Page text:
- A major new international study has mapped the immune cells of the brain, known as microglia, in humans and mice. Microglia are thought to play a role in the ongoing damage in progressive MS.
- This map marks a shift in the current understanding of microglia. It shows that there is only a single type of microglia in the brain, but that these cells can change and adapt rapidly.
- The study identified the different characteristics displayed in healthy and diseased brains in mice and humans and showed that the characteristics changed over the course of MS.
- It is hoped that a better understanding of microglia will translate to new treatments that target disability progression in MS.
MS results from immune cells from the blood mistakenly invading the brain and damaging the myelin that coats nerve fibers. In a healthy brain, immune cells generally do not cross from the blood into the brain, but the brain does have its own resident immune cells, known as microglia.
Microglia are thought to play a role in a number of neurological conditions, including MS, Alzheimer’s disease and stroke. As such, the biology of microglia in both health and disease has been of great interest. They are known to perform a supportive role in the brain and can also be helpful after tissue injury, by clearing away debris. However, their activation can also contribute to damage in the brain. This is thought to be part of the process that leads to disability progression in MS.
Previously, there were believed to be a number of different subtypes of microglia, each with a specific job. Now, a new study, published in the prestigious journal Nature, has marked a shift in this understanding and shown that there is only a single type of microglia in the brain, but that they can change their characteristics rapidly to adapt to the situation in which they find themselves.
Using cutting edge technology, the research team, led by Professor Marco Prinz from the University of Freiburg Germany, examined and characterised the cells, one at a time, in mice and human tissue. This technique allowed them to reveal details about the cells that had been undetected in previous analyses, which had only looked at large groups of microglia together.
In mice, they looked at 3,826 individual cells, at different time points in development and at various ages in a healthy brain. They showed that the characteristics of the microglia change over the course of development and in different regions of the brain.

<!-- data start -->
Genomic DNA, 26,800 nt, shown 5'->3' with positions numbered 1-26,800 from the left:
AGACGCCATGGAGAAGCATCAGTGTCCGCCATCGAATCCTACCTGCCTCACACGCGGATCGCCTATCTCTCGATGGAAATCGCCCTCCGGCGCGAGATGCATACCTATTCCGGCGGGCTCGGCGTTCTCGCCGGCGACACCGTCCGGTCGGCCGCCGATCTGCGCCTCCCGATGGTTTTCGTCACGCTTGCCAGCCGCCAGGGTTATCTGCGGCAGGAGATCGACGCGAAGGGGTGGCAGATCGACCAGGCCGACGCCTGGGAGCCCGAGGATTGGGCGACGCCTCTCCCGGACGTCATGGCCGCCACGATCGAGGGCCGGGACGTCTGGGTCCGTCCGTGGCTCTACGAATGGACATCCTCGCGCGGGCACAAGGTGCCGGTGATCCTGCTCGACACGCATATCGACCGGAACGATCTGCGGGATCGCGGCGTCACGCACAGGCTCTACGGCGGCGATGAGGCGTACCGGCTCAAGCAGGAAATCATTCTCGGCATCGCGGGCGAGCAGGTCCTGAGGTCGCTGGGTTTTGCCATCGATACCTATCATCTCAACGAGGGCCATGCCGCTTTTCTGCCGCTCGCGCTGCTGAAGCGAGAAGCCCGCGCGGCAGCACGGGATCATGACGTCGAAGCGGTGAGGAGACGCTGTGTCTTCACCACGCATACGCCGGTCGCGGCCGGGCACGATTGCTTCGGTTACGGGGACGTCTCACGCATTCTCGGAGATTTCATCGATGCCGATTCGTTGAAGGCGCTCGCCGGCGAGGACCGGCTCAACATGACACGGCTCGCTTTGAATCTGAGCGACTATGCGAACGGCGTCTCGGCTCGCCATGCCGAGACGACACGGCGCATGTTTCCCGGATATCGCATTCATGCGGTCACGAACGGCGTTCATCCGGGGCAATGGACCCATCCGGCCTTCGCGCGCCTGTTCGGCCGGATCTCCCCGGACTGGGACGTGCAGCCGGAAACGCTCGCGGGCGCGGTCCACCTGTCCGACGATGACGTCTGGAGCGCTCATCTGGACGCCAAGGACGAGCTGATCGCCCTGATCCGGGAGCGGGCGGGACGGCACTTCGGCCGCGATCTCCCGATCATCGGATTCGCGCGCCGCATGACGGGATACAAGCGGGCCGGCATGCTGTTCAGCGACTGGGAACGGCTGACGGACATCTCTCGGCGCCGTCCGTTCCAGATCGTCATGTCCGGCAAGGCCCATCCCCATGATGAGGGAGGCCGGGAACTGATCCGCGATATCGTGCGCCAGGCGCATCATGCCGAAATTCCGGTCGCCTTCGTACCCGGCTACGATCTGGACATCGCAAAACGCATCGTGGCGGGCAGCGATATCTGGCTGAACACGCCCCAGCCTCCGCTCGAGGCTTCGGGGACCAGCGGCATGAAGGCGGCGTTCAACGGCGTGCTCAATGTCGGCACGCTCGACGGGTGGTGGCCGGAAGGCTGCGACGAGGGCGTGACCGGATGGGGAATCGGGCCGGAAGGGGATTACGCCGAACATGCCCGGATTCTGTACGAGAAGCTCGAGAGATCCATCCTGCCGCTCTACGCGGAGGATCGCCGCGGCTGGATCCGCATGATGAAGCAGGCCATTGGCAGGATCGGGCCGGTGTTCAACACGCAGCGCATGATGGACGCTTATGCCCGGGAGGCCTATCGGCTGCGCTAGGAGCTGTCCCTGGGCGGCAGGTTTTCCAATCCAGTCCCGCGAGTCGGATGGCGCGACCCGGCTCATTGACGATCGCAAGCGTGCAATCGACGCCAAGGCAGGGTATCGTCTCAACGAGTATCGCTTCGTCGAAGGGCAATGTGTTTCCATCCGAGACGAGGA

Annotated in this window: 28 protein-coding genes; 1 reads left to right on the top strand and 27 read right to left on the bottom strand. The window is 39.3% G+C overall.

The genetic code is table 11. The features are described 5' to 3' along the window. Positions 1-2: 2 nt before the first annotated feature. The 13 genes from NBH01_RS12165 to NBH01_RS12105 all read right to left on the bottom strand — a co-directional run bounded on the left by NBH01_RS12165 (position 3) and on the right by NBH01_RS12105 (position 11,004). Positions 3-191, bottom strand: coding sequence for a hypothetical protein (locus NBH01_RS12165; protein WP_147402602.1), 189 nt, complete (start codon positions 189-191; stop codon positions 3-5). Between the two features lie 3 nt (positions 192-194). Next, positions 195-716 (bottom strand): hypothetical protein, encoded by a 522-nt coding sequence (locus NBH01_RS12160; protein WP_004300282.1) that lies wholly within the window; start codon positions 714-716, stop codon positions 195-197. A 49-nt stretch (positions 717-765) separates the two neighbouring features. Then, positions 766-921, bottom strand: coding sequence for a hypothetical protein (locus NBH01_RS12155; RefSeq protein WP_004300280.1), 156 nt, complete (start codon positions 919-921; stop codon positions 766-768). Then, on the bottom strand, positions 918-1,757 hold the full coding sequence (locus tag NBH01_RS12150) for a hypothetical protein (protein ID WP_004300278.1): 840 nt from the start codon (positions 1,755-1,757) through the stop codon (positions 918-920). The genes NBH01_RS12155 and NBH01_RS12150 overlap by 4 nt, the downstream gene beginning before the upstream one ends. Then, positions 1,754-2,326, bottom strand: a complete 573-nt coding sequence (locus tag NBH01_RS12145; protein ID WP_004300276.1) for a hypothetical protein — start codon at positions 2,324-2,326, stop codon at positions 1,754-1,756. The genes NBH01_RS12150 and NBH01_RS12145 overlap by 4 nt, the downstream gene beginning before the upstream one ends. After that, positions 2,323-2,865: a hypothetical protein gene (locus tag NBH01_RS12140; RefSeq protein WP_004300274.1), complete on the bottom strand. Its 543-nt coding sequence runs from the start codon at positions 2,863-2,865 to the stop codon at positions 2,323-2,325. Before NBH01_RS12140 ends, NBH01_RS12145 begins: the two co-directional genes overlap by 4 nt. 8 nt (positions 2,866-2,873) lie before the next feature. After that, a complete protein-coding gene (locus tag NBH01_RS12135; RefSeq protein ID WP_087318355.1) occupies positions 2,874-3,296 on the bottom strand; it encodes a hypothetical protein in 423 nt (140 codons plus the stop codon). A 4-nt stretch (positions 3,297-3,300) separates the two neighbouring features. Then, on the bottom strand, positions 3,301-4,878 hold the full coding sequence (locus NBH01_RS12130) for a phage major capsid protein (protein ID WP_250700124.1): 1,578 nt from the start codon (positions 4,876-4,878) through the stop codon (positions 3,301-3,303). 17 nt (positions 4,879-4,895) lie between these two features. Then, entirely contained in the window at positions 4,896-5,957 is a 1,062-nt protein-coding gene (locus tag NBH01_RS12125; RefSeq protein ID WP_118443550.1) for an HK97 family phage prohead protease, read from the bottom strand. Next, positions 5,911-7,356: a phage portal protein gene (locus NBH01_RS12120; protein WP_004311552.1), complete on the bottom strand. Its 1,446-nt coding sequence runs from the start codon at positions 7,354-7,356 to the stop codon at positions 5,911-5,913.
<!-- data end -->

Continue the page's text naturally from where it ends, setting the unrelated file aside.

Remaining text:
The scientists also looked at different models of disease, including a neurodegenerative disease model and another that mimicked the loss of myelin that is seen in MS. In these two different disease states, the microglia changed in very specific and different ways. The microglia also displayed particular characteristics at different stages of MS, such as when myelin was lost compared to when it was being rebuilt.
The team then went on to look at microglia in human brain tissue. Using the same single cell analysis of 1,180 individual microglial cells, they showed that microglia tended to exist in one of four states in healthy human brain tissue. The researchers then examined 422 individual microglial cells from the brains of five people with confirmed active MS.
They identified that in addition to some of the healthy state microglia, there were also microglia with specific characteristics found in the MS brain which were not present in the healthy brain. Their characteristics suggested these cells play a role in regulating the immune response in the MS brain. Additionally, they looked similar to the microglial states seen in the mouse brain during the stages of myelin loss and myelin rebuilding in MS.
This research is an important step forward in the fundamental understanding of microglia in the brain, and the way that they respond to disease. Due to the intrinsic link between MS progression and the activation of microglia in the brain, it is hoped that a better understanding of the ways microglia function in different stages of MS, in particular during myelin loss and repair, will translate to new treatments that target disability progression in MS.